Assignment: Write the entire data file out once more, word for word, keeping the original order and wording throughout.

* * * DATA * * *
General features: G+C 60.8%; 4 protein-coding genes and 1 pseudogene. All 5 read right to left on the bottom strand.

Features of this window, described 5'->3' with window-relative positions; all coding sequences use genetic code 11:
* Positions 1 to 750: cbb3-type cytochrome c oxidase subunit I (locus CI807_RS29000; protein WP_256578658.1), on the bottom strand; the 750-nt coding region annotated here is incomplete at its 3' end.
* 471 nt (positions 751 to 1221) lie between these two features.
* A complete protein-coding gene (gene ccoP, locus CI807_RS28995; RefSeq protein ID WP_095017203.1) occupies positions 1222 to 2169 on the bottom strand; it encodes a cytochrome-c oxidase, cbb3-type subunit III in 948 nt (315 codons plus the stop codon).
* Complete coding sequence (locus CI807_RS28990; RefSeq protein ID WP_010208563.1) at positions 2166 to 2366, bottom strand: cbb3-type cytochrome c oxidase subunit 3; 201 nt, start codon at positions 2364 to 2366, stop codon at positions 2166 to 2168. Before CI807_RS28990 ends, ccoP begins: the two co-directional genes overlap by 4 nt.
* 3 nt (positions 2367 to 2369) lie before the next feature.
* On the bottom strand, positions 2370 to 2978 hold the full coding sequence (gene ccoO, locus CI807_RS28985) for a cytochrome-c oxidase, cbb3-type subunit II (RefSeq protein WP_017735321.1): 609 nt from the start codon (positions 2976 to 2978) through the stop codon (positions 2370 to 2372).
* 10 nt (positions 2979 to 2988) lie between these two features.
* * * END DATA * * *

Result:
General features: G+C 60.8%; 4 protein-coding genes and 1 pseudogene. All 5 read right to left on the bottom strand.

Features of this window, described 5'->3' with window-relative positions; all coding sequences use genetic code 11:
* Positions 1 to 750: cbb3-type cytochrome c oxidase subunit I (locus CI807_RS29000; protein WP_256578658.1), on the bottom strand; the 750-nt coding region annotated here is incomplete at its 3' end.
* 471 nt (positions 751 to 1221) lie between these two features.
* A complete protein-coding gene (gene ccoP, locus CI807_RS28995; RefSeq protein ID WP_095017203.1) occupies positions 1222 to 2169 on the bottom strand; it encodes a cytochrome-c oxidase, cbb3-type subunit III in 948 nt (315 codons plus the stop codon).
* Complete coding sequence (locus CI807_RS28990; RefSeq protein ID WP_010208563.1) at positions 2166 to 2366, bottom strand: cbb3-type cytochrome c oxidase subunit 3; 201 nt, start codon at positions 2364 to 2366, stop codon at positions 2166 to 2168. Before CI807_RS28990 ends, ccoP begins: the two co-directional genes overlap by 4 nt.
* 3 nt (positions 2367 to 2369) lie before the next feature.
* On the bottom strand, positions 2370 to 2978 hold the full coding sequence (gene ccoO, locus CI807_RS28985) for a cytochrome-c oxidase, cbb3-type subunit II (RefSeq protein WP_017735321.1): 609 nt from the start codon (positions 2976 to 2978) through the stop codon (positions 2370 to 2372).
* 10 nt (positions 2979 to 2988) lie between these two features.